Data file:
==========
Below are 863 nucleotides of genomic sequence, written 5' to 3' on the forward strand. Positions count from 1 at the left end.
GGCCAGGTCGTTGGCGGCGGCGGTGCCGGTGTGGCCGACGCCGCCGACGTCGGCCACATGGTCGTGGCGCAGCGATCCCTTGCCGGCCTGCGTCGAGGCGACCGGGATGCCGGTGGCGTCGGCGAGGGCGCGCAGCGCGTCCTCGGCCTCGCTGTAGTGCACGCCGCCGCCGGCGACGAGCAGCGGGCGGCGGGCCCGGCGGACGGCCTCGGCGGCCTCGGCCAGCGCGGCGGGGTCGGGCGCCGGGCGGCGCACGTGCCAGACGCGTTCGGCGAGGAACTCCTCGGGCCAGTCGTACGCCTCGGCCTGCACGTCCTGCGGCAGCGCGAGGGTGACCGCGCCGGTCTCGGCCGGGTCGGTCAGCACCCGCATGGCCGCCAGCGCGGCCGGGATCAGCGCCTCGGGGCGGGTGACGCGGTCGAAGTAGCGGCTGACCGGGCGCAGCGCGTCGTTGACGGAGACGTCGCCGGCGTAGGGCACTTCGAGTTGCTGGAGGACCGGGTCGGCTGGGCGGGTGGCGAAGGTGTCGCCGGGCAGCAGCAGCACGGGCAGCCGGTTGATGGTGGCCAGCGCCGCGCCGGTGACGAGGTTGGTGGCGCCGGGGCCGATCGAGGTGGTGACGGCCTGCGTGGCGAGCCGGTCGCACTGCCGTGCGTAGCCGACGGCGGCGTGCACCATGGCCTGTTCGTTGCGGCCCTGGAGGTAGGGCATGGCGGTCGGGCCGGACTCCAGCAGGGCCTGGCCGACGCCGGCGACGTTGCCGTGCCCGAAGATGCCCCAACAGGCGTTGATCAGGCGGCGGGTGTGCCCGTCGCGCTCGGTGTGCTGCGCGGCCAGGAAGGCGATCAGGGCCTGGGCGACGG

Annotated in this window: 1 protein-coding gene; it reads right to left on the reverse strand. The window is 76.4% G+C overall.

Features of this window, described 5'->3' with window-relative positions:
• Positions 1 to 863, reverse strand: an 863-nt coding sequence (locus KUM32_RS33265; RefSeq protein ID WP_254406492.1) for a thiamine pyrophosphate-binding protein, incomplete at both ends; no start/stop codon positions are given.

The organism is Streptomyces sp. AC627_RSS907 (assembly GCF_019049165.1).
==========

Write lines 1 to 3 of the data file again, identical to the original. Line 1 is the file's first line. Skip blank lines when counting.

Below are 863 nucleotides of genomic sequence, written 5' to 3' on the forward strand. Positions count from 1 at the left end.
GGCCAGGTCGTTGGCGGCGGCGGTGCCGGTGTGGCCGACGCCGCCGACGTCGGCCACATGGTCGTGGCGCAGCGATCCCTTGCCGGCCTGCGTCGAGGCGACCGGGATGCCGGTGGCGTCGGCGAGGGCGCGCAGCGCGTCCTCGGCCTCGCTGTAGTGCACGCCGCCGCCGGCGACGAGCAGCGGGCGGCGGGCCCGGCGGACGGCCTCGGCGGCCTCGGCCAGCGCGGCGGGGTCGGGCGCCGGGCGGCGCACGTGCCAGACGCGTTCGGCGAGGAACTCCTCGGGCCAGTCGTACGCCTCGGCCTGCACGTCCTGCGGCAGCGCGAGGGTGACCGCGCCGGTCTCGGCCGGGTCGGTCAGCACCCGCATGGCCGCCAGCGCGGCCGGGATCAGCGCCTCGGGGCGGGTGACGCGGTCGAAGTAGCGGCTGACCGGGCGCAGCGCGTCGTTGACGGAGACGTCGCCGGCGTAGGGCACTTCGAGTTGCTGGAGGACCGGGTCGGCTGGGCGGGTGGCGAAGGTGTCGCCGGGCAGCAGCAGCACGGGCAGCCGGTTGATGGTGGCCAGCGCCGCGCCGGTGACGAGGTTGGTGGCGCCGGGGCCGATCGAGGTGGTGACGGCCTGCGTGGCGAGCCGGTCGCACTGCCGTGCGTAGCCGACGGCGGCGTGCACCATGGCCTGTTCGTTGCGGCCCTGGAGGTAGGGCATGGCGGTCGGGCCGGACTCCAGCAGGGCCTGGCCGACGCCGGCGACGTTGCCGTGCCCGAAGATGCCCCAACAGGCGTTGATCAGGCGGCGGGTGTGCCCGTCGCGCTCGGTGTGCTGCGCGGCCAGGAAGGCGATCAGGGCCTGGGCGACGG

Annotated in this window: 1 protein-coding gene; it reads right to left on the reverse strand. The window is 76.4% G+C overall.